President Joe Biden’s infrastructure bill included a $7.5 billion cash tranche set aside to build a nationwide network of 500,000 electric vehicle chargers. Since Biden signed the bill, electric vehicle charging companies have picked up their pace, eager to take advantage of national momentum and federal funding.
Along with ambitious attempts to scale, there has been a wave of consolidation. While some early adopters, like ChargePoint, EVGo, Electrify America, and Tesla, created large national networks of electric vehicle charging infrastructure, they by no means captured the entire market.
A recent flurry of acquisitions in electric vehicle charging describes what consolidation looks like in this industry and which players might come out on top.
Blink Charging on Tuesday finalized its plans to acquire SemaConnect in a $200 million cash and common stock transaction that will add 13,000 EV chargers to Blink’s footprint, 3,800 accommodation slots additional sites and more than 150,000 EV driver members, according to Blink. That brings Blink to 48,000 chargers, the company says, meaning it’s finally on par with ChargePoint, the former leader in EV charging in the US that has 30,000 stations with more 47,000 individual charging ports.
The infrastructure bill also appears to be an incentive for foreign companies to increase their presence in the United States. EV Connect announced on Tuesday that it has been acquired by Schneider Electric, a French energy management and automation company specializing in sustainable development and electric mobility. Schneider is using this acquisition to strengthen its own charging capabilities and footprint in the United States.
Other companies seem eager to expand through mergers and acquisitions. Take ABB, for example.
Earlier this year, ABB’s e-mobility business, which makes fast electric chargers for cars, buses and trucks, announced plans to spend $750 million to expand its operations, largely through acquisitions. In addition to this year’s acquisitions of Numocity in India and Chargedot in China, ABB acquired InCharge Energy, a commercial charging infrastructure company, to strengthen its presence in the North American market.
For a company that doesn’t have millions in venture capital funding or a legacy conglomerate backing it, Blink in particular has seen tremendous success over the past year. The company, which is publicly traded and was founded in 2009, has long been an underdog compared to other major electric vehicle charging companies. However, he uses his earnings organically to pick up businesses.
In addition to SemaConnect, in 2022 Blink also acquired British company EB Charging for $23.4 million. Last year, Blink bought Blue Corner for $24 million in cash and stock, and in 2020 the company acquired BlueLA and U-Go for undisclosed amounts.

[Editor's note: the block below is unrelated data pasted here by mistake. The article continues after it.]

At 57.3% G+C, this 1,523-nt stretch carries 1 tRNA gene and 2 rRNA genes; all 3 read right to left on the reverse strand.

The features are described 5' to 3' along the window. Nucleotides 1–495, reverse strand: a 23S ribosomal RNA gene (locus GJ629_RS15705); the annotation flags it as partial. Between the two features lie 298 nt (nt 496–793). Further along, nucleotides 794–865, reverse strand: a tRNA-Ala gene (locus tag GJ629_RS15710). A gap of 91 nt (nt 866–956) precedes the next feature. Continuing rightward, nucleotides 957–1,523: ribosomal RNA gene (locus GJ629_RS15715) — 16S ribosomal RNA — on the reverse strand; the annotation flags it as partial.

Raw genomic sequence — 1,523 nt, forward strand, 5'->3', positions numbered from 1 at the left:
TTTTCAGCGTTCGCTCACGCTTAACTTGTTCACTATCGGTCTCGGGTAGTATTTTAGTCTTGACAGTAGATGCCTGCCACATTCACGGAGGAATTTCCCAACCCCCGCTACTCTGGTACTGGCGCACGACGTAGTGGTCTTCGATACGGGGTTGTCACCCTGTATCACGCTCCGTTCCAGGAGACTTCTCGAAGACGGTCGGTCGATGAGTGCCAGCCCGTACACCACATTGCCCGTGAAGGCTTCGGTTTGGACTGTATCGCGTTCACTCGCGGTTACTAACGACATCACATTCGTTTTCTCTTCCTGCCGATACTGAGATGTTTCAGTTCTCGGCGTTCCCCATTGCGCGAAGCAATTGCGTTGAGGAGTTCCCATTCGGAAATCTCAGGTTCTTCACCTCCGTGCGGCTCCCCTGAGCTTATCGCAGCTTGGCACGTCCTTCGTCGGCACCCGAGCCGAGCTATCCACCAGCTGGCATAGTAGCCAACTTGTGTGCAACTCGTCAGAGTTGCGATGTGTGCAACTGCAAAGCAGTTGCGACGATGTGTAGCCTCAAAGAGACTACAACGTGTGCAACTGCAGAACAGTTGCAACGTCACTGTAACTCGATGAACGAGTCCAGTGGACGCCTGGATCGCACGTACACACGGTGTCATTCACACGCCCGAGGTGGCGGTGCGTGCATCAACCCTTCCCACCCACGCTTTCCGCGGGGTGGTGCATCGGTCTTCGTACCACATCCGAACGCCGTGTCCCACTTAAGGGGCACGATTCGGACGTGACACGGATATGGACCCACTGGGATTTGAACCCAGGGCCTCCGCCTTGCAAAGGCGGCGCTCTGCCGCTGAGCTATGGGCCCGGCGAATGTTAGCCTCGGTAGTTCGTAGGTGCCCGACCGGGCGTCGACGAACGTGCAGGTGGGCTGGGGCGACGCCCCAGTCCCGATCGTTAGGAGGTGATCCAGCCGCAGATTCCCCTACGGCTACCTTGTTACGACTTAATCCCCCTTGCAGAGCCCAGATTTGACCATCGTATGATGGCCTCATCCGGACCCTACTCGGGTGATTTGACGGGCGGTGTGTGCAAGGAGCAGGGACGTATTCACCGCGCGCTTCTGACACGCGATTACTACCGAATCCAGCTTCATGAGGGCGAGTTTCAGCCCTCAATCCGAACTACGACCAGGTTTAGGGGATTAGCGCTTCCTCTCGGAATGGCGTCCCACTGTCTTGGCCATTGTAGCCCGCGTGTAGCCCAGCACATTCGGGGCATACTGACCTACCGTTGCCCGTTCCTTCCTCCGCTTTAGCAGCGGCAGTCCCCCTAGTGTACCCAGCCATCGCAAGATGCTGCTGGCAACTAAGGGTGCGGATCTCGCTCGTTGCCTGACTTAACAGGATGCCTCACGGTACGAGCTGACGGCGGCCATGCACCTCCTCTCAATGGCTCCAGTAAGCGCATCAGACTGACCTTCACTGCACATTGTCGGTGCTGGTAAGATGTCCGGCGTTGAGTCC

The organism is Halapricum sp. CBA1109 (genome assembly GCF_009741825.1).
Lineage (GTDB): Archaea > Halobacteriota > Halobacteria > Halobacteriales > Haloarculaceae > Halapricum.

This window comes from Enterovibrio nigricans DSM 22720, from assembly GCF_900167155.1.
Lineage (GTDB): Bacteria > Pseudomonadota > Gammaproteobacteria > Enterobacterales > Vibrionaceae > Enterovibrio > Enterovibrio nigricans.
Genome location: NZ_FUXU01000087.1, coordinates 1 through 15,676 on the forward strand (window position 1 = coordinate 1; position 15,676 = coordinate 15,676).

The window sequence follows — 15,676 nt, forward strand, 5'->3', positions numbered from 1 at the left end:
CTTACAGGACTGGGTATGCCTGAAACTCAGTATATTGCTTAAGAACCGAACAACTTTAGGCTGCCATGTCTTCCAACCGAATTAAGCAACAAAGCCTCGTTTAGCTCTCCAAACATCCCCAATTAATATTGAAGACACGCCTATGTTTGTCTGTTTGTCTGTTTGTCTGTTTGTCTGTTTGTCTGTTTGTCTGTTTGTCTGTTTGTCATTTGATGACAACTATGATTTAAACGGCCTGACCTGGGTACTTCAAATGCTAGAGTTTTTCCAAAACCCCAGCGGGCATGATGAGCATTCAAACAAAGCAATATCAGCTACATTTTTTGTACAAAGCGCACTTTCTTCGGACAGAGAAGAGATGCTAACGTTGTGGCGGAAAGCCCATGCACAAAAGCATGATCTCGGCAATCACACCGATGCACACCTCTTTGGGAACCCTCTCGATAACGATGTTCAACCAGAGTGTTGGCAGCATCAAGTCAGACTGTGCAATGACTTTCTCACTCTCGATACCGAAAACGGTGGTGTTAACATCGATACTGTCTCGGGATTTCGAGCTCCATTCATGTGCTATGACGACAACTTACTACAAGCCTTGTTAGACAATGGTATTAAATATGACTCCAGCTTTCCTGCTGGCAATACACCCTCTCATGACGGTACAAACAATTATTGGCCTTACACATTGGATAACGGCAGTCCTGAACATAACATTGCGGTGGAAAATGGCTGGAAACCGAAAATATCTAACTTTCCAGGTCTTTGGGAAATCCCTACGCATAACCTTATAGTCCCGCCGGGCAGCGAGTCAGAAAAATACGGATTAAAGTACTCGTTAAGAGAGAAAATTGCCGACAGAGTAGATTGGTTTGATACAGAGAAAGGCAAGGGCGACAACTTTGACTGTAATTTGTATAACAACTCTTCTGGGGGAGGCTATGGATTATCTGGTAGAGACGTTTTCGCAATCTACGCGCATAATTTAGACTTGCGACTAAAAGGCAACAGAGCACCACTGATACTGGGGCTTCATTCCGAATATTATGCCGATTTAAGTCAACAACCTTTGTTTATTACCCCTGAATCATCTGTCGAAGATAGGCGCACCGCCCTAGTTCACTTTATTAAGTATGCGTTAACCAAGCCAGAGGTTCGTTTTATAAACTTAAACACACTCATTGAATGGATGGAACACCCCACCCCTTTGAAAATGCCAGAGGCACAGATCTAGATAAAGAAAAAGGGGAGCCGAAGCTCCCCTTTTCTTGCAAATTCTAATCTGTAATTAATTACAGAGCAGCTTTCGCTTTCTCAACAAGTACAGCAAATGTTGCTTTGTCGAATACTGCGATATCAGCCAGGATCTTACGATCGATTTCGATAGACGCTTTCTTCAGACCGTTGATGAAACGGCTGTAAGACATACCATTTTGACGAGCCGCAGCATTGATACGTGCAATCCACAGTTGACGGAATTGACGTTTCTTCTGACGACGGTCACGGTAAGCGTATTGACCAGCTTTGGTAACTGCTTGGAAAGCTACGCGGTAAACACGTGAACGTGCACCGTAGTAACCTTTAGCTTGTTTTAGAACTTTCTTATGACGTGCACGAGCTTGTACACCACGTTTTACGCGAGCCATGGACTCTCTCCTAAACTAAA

Buying SemaConnect is a buy to watch out for, as it specifically allows Blink to take advantage of Biden’s infrastructure bill and could signal the direction of future strategic acquisitions by Blink and others. Not only will Blink take over SemaConnect’s in-house research and development, hardware design, and manufacturing capabilities, but it will also get the company’s manufacturing facility in Maryland. Blink’s chargers aren’t currently made in the US, so now the company will be officially compliant with Buy American mandates, allowing it to tap into that $7.5 billion.
“While we have actively pursued manufacturing in the United States, it would take significant time and resources,” a Blink spokesperson told TechCrunch. “Using the newly acquired SemaConnect facility significantly reduces these variables and qualifies us much faster and more cost effectively.”
Notably, even with the SemaConnect acquisition, Blink’s deployed charger network is mostly Tier 2, which takes around six to 12 hours to fully charge a vehicle. Blink has at most 100 DC Fast chargers, all of which are first-generation, according to the company. While that’s a start, it’s nothing compared to Tesla’s. Globally, the luxury car maker EV has more than 30,000 charging ports, almost all of them DC Fast. Historically, they were only available for Tesla vehicles, but the company is slowly opening up its network to non-Tesla electric vehicles.
As the electric vehicle industry continues to consolidate, expect acquisitions involving companies with manufacturing capabilities in the United States, as well as companies that find innovative ways to market and scale DC chargers. Fast.